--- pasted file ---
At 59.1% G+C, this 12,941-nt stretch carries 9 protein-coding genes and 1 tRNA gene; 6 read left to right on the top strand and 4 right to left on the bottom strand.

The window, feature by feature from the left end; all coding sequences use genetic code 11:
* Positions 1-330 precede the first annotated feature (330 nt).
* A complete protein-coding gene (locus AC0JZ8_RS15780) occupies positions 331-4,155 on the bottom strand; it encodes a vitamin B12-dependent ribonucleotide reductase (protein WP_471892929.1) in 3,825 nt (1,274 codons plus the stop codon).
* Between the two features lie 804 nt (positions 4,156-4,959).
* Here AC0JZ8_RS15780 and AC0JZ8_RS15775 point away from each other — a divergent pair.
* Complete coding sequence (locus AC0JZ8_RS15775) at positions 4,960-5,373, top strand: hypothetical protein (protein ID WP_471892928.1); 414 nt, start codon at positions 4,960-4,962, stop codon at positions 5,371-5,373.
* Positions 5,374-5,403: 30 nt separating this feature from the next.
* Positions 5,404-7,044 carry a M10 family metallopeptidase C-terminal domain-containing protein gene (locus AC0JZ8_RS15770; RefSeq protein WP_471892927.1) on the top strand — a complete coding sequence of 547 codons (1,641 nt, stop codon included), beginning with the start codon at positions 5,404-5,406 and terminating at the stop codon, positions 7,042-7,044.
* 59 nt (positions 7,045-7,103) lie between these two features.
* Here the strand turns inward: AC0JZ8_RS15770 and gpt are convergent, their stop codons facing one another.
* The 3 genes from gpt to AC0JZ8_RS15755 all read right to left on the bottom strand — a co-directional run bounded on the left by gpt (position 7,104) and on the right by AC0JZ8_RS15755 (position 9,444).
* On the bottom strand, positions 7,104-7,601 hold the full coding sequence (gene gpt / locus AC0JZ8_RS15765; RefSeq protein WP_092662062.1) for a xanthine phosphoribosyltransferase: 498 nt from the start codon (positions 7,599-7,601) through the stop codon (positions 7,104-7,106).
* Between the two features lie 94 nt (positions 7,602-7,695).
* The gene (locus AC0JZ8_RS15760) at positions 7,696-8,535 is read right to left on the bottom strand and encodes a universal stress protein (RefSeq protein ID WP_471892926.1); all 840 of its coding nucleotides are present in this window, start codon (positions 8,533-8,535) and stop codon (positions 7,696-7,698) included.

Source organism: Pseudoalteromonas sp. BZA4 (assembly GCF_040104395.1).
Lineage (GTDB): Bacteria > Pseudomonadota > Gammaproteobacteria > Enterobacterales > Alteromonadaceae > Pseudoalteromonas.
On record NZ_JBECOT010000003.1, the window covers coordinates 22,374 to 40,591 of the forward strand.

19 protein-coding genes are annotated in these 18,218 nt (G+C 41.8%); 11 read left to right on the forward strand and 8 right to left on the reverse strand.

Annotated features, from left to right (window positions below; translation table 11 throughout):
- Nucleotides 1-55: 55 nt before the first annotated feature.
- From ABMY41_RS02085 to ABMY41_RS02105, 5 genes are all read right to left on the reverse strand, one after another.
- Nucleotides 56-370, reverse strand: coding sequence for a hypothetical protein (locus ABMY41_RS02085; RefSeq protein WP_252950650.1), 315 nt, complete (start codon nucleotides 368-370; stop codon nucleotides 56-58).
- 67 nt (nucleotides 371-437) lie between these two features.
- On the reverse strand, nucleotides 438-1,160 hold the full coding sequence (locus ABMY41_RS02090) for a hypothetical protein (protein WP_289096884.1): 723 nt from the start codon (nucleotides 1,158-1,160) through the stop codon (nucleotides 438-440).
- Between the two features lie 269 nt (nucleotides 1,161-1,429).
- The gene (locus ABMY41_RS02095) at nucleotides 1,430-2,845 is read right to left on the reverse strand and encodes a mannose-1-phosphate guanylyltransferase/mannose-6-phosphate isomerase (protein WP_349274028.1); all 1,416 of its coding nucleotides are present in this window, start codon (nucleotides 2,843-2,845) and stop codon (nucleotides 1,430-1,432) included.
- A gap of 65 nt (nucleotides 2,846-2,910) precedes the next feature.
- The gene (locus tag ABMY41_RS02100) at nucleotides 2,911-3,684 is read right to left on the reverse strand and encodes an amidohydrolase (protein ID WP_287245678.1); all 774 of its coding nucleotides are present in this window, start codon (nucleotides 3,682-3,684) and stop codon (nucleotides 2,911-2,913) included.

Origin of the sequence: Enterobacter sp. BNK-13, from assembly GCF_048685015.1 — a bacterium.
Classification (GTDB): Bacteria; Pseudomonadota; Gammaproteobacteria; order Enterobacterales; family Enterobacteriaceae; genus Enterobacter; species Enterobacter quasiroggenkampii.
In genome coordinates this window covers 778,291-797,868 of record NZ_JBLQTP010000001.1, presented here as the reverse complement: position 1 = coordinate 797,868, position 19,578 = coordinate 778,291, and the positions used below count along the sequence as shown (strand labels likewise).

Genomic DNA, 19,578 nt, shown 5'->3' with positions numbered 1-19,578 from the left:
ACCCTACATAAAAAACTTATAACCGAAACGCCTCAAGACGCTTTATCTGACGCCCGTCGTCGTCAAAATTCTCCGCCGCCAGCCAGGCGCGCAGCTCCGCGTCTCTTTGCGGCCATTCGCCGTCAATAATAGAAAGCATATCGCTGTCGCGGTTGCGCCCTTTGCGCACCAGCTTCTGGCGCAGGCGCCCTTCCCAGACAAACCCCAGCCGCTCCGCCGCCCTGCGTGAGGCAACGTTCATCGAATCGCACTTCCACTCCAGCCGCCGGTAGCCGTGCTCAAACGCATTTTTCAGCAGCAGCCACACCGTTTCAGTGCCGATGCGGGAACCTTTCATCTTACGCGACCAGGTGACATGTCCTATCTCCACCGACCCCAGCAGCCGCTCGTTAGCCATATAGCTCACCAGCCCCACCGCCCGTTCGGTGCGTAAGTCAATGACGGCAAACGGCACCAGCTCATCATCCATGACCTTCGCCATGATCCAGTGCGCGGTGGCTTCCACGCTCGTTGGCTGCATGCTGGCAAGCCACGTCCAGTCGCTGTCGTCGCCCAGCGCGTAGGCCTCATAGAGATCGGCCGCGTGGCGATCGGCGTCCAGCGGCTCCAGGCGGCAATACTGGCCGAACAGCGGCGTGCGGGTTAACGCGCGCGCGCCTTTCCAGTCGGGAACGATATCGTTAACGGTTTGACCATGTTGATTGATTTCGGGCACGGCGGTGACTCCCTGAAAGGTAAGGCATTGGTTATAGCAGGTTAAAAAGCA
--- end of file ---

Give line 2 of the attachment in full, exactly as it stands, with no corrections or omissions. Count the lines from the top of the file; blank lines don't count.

The window, feature by feature from the left end; all coding sequences use genetic code 11: